Artem Komarov noted that across industries, the demand for complex tube and pipe bending continues unabated. Be it for structural components, mobile medical equipment, frames for all-terrain or utility vehicles, or even metal safety bars in bathrooms, each project is different.
To achieve the desired results requires good equipment and, especially, the right expertise. And like any other manufacturing discipline, efficient tube bending starts with the core vitals, the fundamental concepts that form the foundation of any project.
Some core vitals help determine the scope of a tube or pipe bending project. Factors such as the material type, the end use, and the estimated annual usage directly impact the manufacturing processes, the costs involved, and the delivery lead time.
The first core vital is the degree of bend (DOB), or the angle to which the bend is formed. Next is the centerline radius (CLR), which runs along the centerline of the pipe or tube to be bent. As a rule, the tightest achievable CLR is one times the pipe or tube diameter. Double the CLR to calculate the centerline diameter (CLD), the distance from the tube or pipe centerline axis across to the other centerline of a 180-degree return bend.
The inside diameter (ID) is measured across the widest part of the inside opening of the pipe or tube. The outside diameter (OD) is measured across the widest area of a pipe or tube, including the wall. Finally, the nominal wall thickness is measured between the outside and inside surface of a pipe or tube.
Industry standard tolerance is ±1 degree on bend angles. Each company has an internal standard, which may be based on the equipment being used as well as the experience and knowledge of the machine operator.
How to Name Tube and Pipe
Tube is measured and referred to according to its OD and gauge, meaning its wall thickness. Common gauges include 10, 11, 12, 13, 14, 16, 18, and 20. The lower the gauge, the thicker the wall: 10-ga. tube has a 0.134-in. wall, whereas 20-ga. tube has a 0.035-in. wall. A tube with an OD of 1½ in. and a 0.035-in. wall is called out on part prints as “1½-in. 20-ga. tube.”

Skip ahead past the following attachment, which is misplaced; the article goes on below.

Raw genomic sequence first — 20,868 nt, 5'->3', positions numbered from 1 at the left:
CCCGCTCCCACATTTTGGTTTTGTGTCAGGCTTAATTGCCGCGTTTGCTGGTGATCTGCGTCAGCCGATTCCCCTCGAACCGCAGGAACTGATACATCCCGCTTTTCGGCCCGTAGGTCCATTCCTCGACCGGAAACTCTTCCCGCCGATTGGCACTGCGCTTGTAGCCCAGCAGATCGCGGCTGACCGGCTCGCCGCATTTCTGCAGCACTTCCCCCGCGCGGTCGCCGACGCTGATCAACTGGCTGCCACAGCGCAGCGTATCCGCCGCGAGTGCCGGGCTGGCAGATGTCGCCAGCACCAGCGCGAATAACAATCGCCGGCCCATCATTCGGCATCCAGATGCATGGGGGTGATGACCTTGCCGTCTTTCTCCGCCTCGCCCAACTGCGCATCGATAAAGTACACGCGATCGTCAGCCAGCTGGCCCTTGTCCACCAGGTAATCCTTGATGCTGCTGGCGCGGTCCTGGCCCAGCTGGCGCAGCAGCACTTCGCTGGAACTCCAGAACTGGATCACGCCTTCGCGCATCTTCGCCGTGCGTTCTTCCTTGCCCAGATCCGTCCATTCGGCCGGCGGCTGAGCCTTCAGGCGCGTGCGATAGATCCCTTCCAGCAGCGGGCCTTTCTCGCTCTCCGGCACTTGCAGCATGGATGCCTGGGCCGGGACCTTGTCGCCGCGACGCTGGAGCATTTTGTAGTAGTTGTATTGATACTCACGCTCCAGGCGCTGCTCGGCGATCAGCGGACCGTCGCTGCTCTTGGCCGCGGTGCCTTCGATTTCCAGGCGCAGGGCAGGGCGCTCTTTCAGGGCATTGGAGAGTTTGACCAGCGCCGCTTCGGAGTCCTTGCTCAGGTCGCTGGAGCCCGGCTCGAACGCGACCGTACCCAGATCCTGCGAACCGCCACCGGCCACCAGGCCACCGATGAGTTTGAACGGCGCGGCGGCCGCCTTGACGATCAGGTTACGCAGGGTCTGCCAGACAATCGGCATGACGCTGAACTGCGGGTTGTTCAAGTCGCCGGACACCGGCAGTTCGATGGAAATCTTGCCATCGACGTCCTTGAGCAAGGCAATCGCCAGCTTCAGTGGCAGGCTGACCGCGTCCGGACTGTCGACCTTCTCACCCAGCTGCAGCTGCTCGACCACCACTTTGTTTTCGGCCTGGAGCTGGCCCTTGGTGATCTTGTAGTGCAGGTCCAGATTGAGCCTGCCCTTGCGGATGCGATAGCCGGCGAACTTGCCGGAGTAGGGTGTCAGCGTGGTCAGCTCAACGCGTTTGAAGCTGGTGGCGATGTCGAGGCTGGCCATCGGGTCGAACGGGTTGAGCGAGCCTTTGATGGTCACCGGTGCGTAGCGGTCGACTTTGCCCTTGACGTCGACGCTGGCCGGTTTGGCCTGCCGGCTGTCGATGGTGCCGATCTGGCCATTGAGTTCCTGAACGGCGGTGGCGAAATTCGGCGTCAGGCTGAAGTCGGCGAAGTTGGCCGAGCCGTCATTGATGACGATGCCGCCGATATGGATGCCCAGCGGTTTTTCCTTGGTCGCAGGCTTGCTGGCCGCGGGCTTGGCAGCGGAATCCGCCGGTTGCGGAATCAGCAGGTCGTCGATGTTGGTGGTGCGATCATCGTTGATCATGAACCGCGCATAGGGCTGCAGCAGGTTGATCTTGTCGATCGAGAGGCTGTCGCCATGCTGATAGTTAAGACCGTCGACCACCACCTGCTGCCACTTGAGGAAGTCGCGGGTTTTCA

Pipe is specified by the nominal pipe size (NPS), a nondimensional number in inches that describes the diameter, and a schedule (or Sch.) for wall thickness. Pipe has a variety of wall thicknesses, depending on its use. Popular schedules include Sch. 5, 10, 40, and 80.
A pipe with a 1.66-in. OD and a 0.140-in. wall is called out on a part’s drawing by the NPS followed by the schedule—in this case, “1¼-in. Sch. 40 pipe.” Pipe schedule charts specify the OD and wall thickness for a correlating NPS and schedule.
A Word on Wall Factor
Wall factor, the ratio between the OD and wall thickness, is another vital element in tube bending. Working with thin-wall material—at or below 18 ga.—may require more support at the arc of the bend to prevent wrinkling or collapse. In this case, a good-quality bend will require a mandrel along with other tooling.
The other important element is the D of bend, the diameter of the tube in relation to the bend radii, often called out by however many times larger the bend radius is than the value of D. For example, a 2D bend radius of a 3-in.-OD tube would be 6 in. The higher the D of bend, the easier the bend will be to form. And the lower the wall factor, the easier the bend. This correlation between wall factor and D of bend helps determine what will be needed to begin a tube bending project.
Some project specs call out thinner-walled tube or pipe to manage material costs. However, a thinner wall may require more production time to maintain the shape and consistency of the tube through the bend and eliminate the chance of wrinkling. In some cases, these added labor costs outweigh the material savings.